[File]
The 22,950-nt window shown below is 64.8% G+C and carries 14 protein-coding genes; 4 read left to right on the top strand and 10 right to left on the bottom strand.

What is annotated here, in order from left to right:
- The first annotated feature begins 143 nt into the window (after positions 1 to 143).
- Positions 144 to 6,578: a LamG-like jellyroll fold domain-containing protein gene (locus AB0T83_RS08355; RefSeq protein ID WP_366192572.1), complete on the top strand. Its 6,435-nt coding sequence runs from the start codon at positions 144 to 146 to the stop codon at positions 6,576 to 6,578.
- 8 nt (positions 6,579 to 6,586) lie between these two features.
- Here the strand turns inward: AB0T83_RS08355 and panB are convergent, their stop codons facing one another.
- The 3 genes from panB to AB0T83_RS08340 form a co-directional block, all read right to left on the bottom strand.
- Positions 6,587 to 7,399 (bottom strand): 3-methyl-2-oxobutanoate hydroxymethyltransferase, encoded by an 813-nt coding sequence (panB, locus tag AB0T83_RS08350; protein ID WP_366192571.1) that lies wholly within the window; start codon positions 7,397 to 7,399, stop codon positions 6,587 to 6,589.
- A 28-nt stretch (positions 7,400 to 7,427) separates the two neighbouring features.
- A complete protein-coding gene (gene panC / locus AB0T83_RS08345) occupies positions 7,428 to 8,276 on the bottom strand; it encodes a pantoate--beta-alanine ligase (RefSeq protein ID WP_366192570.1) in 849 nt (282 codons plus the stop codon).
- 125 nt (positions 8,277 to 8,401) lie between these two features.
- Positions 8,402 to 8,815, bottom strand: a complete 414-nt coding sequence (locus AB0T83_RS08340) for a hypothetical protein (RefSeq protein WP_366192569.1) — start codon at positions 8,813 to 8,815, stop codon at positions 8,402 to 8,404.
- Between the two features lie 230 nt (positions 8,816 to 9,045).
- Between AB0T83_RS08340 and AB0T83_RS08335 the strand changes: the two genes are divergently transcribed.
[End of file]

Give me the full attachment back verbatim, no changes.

The 22,950-nt window shown below is 64.8% G+C and carries 14 protein-coding genes; 4 read left to right on the top strand and 10 right to left on the bottom strand.

What is annotated here, in order from left to right:
- The first annotated feature begins 143 nt into the window (after positions 1 to 143).
- Positions 144 to 6,578: a LamG-like jellyroll fold domain-containing protein gene (locus AB0T83_RS08355; RefSeq protein ID WP_366192572.1), complete on the top strand. Its 6,435-nt coding sequence runs from the start codon at positions 144 to 146 to the stop codon at positions 6,576 to 6,578.
- 8 nt (positions 6,579 to 6,586) lie between these two features.
- Here the strand turns inward: AB0T83_RS08355 and panB are convergent, their stop codons facing one another.
- The 3 genes from panB to AB0T83_RS08340 form a co-directional block, all read right to left on the bottom strand.
- Positions 6,587 to 7,399 (bottom strand): 3-methyl-2-oxobutanoate hydroxymethyltransferase, encoded by an 813-nt coding sequence (panB, locus tag AB0T83_RS08350; protein ID WP_366192571.1) that lies wholly within the window; start codon positions 7,397 to 7,399, stop codon positions 6,587 to 6,589.
- A 28-nt stretch (positions 7,400 to 7,427) separates the two neighbouring features.
- A complete protein-coding gene (gene panC / locus AB0T83_RS08345) occupies positions 7,428 to 8,276 on the bottom strand; it encodes a pantoate--beta-alanine ligase (RefSeq protein ID WP_366192570.1) in 849 nt (282 codons plus the stop codon).
- 125 nt (positions 8,277 to 8,401) lie between these two features.
- Positions 8,402 to 8,815, bottom strand: a complete 414-nt coding sequence (locus AB0T83_RS08340) for a hypothetical protein (RefSeq protein WP_366192569.1) — start codon at positions 8,813 to 8,815, stop codon at positions 8,402 to 8,404.
- Between the two features lie 230 nt (positions 8,816 to 9,045).
- Between AB0T83_RS08340 and AB0T83_RS08335 the strand changes: the two genes are divergently transcribed.